Do you rely on music to accompany your every run and workout? Or do you only turn to music occasionally, to push you through a particularly tough session or race? Or do you shun music all together and instead rely on your thoughts, and perhaps the cheering crowds, to carry you to the finish?

Obviously, listening to music or not is a personal preference.  If I’m racing or need to focus on my pace during a training run, I find music distracting, and at other times, I simply crave peace and quiet to clear my head and relax. But I do turn to music once or twice a week when I hit the treadmill for sprints or tempo runs.

Running with Music: Claire’s Do’s and Don’ts:

~I DO use music on the treadmill to prevent boredom and to keep me motivated. Otherwise, I find the treadmill unbearable!

*Try this:

If you’re training for an event, try visualizing your finish while listening to a  song that particularly inspires you. When I was training for the NYC marathon and felt myself really struggle towards the end of a sprint or tempo session, I would turn on my chosen song and imagine myself entering Central Park, picking up the pace, and seeing the finish in the distance. As the music hit a climax, I would feel the adrenaline rush through my body as I started my final sprint, my legs surging to the finish line as I mentally threw my hands up in the air beneath the giant clock that read 3:39:30.

The sense of relief as I finished my last sprint, combined with my visualization of finishing the marathon, really stuck with me. On race day, when I turned the corner and entered the park, out of nowhere the song entered my head and gave me the mental and physical boost I needed to propel me to the finish. And what did that clock say? 3:39:36!

~I DON’T use music when I’m racing, because I’ve found that it distracts me and ultimately slows me down. Music is a great motivator but it can cloud your perception at times, drawing your attention away from how your body is feeling. You have to be careful not to get so lost in the music that you start your race at a pace you cannot hold, or more importantly, that you push yourself to the point of injury. Additionally, if you are running a big race, you miss out on so many great things going on around you! I race with a shirt that says CLAIRE on the front, so in terms of motivation, it’s hard to beat hearing your name being yelled out every few seconds!

*Try this:

If you’re in the habit of listening to music every time you run, try going for a run or doing a short race without music just to see how you feel and compare it to past training runs and races. You might surprise yourself by how much you enjoy it, and maybe you’ll even find you run faster! Use the opportunity to pay attention to how your body feels and to evaluate your running technique. Is there something you can improve? The answer most likely is yes, but perhaps you didn’t notice anything previously because you were too focused on what you were listening to instead.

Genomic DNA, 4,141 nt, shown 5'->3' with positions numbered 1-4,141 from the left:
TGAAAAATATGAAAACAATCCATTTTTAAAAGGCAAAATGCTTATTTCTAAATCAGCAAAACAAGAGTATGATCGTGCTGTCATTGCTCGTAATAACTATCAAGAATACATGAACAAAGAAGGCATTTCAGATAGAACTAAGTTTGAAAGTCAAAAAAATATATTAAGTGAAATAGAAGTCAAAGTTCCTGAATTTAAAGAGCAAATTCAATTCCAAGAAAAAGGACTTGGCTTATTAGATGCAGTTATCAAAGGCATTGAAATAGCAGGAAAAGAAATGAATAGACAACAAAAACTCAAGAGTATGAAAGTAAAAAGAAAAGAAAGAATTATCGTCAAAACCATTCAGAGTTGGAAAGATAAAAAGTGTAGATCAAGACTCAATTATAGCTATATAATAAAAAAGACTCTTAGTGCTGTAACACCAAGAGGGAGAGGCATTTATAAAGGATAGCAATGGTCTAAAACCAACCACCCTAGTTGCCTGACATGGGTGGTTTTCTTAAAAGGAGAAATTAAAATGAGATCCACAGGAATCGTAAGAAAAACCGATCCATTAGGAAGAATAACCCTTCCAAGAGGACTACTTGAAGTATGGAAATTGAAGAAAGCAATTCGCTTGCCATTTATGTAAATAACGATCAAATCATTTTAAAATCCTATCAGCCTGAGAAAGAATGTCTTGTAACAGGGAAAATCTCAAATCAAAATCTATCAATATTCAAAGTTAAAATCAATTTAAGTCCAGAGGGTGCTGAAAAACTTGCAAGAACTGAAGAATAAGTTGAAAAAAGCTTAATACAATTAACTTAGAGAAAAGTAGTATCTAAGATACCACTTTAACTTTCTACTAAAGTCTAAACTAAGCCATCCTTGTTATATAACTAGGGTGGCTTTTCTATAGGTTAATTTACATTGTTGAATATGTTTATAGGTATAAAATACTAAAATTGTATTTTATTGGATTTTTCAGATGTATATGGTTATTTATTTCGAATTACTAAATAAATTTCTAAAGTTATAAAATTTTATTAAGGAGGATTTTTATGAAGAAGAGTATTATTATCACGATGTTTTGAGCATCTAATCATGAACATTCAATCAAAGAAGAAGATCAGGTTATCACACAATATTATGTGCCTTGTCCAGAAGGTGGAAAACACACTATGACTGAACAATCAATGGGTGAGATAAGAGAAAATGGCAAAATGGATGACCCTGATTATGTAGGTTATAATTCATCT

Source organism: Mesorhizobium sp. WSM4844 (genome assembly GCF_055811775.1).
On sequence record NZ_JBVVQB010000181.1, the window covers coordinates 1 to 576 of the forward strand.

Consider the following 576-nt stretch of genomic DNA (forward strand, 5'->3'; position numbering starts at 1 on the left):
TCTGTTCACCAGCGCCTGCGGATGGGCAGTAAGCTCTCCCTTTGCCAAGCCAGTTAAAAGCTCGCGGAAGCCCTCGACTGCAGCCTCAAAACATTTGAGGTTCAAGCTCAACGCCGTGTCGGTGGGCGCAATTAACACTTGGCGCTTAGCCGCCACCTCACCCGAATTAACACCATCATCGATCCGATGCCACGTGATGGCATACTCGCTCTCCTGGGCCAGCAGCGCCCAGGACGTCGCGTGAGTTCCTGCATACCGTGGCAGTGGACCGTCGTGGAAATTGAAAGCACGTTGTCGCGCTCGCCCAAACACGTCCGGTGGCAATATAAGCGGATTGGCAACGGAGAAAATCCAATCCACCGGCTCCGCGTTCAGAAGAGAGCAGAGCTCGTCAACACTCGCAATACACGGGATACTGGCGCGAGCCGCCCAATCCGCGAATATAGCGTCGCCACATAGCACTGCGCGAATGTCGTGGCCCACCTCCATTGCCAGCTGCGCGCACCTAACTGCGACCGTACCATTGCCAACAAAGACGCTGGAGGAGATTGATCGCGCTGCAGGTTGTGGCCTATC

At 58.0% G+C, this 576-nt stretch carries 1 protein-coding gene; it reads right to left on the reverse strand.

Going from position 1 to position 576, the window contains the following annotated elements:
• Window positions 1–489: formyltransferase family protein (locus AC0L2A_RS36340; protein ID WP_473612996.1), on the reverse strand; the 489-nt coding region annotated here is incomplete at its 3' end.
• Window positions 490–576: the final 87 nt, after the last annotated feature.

~I DO use music during some long or recovery runs outdoors, when I want to switch off and cruise along to whatever tunes suit my mood.

*Try this:

Compile a playlist of all your favorite tunes – preferably the ones that make you smile and occasionally burst into song, rather than the high intensity stuff you might listen to during a tougher session. Load it onto your ipod, go for a run and just enjoy yourself! Or, how about listening to a e-book? I haven’t done this personally, but I hear it’s quite fun!

~I DON’T use music when it’s dark outside, when I’m running near lots of cars, when I’m in a secluded and/or foreign place, or when in any other potentially dangerous situation that requires me to stay particularly alert. That said, with or without music, you should ALWAYS be extremely careful when running, and should wear brightly colored clothing if it is dark outside. You can never be too careful!

What type of music should you listen to?

Whether you use music frequently or just occasionally, you should tailor your playlist to the type of run you’re doing to help you stay on pace. Obviously, a song that gets me sprinting or makes me smile may not appeal to any of you, but just in case you’re interested, here are two types of playlists I often use:


For a vo2 max or tempo session on the treadmill, I tend to have about 10-15min worth of music that gradually becomes more upbeat as I do my warm-up, 30min of highly motivating music for the speedwork, and then 20min or so of lower key music for cool-down, stretching and weights. I try to change it up every month or so, because I get tired of listening to the same stuff each week, but there are certain songs that are permanent fixtures of this list.

Easy run:

For a chilled out run, such as an easy long or recovery run, I tend to have a mix of slower but energizing tunes with some of the songs from my speedwork list as well.

To see what my current “Speedwork” and “Easy Run” playlists look like, click HERE.

In the end, only you know what will get you moving, so play around with listening to different music and see if you can find that one song that really inspires you!